Lynda.com will be available from the library’s website in JANUARY 2016!

Lynda.com is being made available at Vol State through a partnership between the Information Technology Department and Thigpen Library. The college subscription is funded by TAF.

One simple way to guarantee your feedback about the library is heard

Library Director, Sarah Smith, joins the blog today to share information about how the library staff responds to student feedback.

As the director of the Thigpen Library, I am always seeking ways to improve services and resources provided to Vol State students. So, I get really excited when students contribute their suggestions for the library, whether it’s through one of the library’s Tip Jars (located downstairs at the Reference Desk and upstairs at the Circulation Desk), verbally to a staff member, or in response to our informal surveys.

One of the two tip jars in the library. Photo credit: Librarian Mike Hitzelberger
One of the two tip jars in the library.
Photo credit: Librarian Mike Hitzelberger

I’m very excited to report that the library actively responds to student suggestions. For instance, one student commented about the need for computer station sanitation to prevent the spread of disease. Voilà! Students now have easy access to disinfecting wipes placed throughout the computer lab area so that they can sanitize their computer station before use.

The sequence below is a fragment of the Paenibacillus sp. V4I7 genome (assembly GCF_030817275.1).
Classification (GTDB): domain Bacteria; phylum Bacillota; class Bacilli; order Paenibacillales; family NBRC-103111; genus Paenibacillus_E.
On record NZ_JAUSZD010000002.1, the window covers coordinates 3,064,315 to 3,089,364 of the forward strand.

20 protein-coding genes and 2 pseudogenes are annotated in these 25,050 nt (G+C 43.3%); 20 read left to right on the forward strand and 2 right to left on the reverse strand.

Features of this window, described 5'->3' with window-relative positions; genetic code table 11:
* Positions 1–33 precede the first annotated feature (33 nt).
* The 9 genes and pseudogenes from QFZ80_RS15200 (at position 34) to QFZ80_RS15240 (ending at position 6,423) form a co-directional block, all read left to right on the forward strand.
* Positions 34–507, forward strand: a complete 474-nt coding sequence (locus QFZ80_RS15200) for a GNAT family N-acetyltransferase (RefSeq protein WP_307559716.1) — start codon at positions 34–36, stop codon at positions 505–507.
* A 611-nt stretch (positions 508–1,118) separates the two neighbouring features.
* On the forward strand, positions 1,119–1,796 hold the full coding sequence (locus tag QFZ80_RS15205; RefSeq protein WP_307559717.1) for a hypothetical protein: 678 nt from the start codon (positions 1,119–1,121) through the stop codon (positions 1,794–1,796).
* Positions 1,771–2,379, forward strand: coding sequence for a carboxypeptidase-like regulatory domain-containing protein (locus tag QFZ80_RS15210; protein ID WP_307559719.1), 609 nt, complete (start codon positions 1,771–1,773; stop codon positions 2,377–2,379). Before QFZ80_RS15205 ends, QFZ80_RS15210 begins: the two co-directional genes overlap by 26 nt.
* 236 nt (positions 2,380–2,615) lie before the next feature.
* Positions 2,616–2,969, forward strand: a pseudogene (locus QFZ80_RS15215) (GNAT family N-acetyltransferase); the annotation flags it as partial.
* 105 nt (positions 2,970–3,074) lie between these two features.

We also respond to students’ need via observation. For example, we noticed that many students wanted to use the large reading tables for study, but also needed access to an outlet to charge their laptops at those tables. The library came up with what students have called a “genius” solution – attaching outlets (including USB charging ports) to the tables.

A group of students using the charging station while they study
A group of students using the charging station while they study

A request that has been received from a few of our students is for the library to stay open 24/7. Good news: we already are! The library’s online collections can be accessed by any Vol State student, staff, or faculty member 24/7, and these include millions of full text articles and more than 200,000 online books and videos. Additionally, our LibGuides provide instruction on the use of the library’s resources so that students can get the help they need to use library resources at any time.

As far as the physical building remaining open 24/7, there are many reasons why the idea is not feasible. I’ll name a few of the main reasons for not staying open for any 24 hour period on a regular basis: non-residential campus, security concerns, huge costs (at a minimum guess, $150,000 extra) to hire staff, and the Gallatin Campus itself officially closes at 11 pm. Perhaps the best evidence for not staying open 24/7 is the lack of demonstrated need for those hours: during our extended hours near exam times there are never more than a handful of people using the library between 10-11 pm; unfortunately, there are only a handful of students here at closing each night during our regular hours, too. I know that there will be a few students who will remain unsatisfied with this response and so I encourage these students to speak with me directly.

Sarah can be reached at 615-230-3412 or at Sarah.Smith@volstate.edu.